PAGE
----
Tuesday, September 14, 2021

Ferns in Overcast Light

These densely crowded fern fronds on an overcast day are a good motif for studying soft gradients of light and shadow in nature. 

The local color was fairly uniform on the frond surface. As a result, the changes in value were the result of:

1. Variations in the angle of the surface in relation to the sky
2. The degree to which they were overshadowed or occluded by fronds above them.

If you want to try this exercise, head outside on an overcast day and look for a similar grouping of leaves, ferns, or something else, such as laundry on the line. Analyze what causes the changes in tone, and paint the gradients with whatever technique you want to explore—such as in-brush, stipple, or transparent watercolor gradients.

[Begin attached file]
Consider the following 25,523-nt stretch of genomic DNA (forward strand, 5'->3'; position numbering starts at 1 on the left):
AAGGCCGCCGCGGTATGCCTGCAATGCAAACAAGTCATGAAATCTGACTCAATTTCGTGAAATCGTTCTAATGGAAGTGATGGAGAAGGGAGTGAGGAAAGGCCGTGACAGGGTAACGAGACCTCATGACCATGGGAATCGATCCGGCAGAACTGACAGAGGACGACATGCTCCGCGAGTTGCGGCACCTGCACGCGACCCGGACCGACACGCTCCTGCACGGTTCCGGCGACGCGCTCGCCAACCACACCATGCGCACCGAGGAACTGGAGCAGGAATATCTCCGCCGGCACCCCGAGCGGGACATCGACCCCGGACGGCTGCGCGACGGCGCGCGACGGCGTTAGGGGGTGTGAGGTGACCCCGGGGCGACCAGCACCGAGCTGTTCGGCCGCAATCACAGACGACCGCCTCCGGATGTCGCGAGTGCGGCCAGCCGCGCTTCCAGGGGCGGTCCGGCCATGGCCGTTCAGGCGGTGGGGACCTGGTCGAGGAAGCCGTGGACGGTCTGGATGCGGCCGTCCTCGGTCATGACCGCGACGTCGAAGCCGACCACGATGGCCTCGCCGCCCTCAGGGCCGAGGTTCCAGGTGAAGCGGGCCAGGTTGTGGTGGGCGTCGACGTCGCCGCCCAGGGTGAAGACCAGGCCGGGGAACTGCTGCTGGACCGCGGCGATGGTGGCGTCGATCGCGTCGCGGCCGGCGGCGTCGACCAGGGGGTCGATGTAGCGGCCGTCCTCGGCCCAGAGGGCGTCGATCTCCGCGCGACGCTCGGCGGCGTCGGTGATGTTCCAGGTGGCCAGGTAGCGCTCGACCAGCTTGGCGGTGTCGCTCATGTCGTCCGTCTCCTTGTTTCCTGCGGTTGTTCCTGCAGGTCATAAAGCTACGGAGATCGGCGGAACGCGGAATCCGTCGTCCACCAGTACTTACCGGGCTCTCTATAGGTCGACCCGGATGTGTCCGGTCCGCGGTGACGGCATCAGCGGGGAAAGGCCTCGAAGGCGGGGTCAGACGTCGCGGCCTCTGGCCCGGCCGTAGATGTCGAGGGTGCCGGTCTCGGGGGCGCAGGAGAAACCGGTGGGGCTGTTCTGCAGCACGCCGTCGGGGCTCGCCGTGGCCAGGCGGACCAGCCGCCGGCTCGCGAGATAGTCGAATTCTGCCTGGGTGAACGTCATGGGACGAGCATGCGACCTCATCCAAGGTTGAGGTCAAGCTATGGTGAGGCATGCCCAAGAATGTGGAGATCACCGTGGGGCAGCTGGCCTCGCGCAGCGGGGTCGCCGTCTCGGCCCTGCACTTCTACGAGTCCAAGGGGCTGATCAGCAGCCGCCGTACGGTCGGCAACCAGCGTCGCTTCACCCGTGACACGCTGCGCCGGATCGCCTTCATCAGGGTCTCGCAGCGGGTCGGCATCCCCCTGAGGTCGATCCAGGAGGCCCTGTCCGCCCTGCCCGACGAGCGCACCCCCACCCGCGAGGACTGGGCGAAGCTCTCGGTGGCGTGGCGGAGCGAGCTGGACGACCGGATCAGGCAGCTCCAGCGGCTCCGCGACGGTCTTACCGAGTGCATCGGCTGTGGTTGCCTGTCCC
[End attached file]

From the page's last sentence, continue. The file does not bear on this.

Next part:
I used watercolor and gouache (Lemon yellow, Sap green, Titanium white, Cobalt blue, Light red, Quinacridone violet, Permanent green pale over a variegated priming in casein), but you could do this exercise in acrylic, Acryla Gouache, casein, or oil.

1 comment:

lkligge said...

Another great edition of Color In Practice with useful exercises I'm looking forward to adding to my "laboratory journal."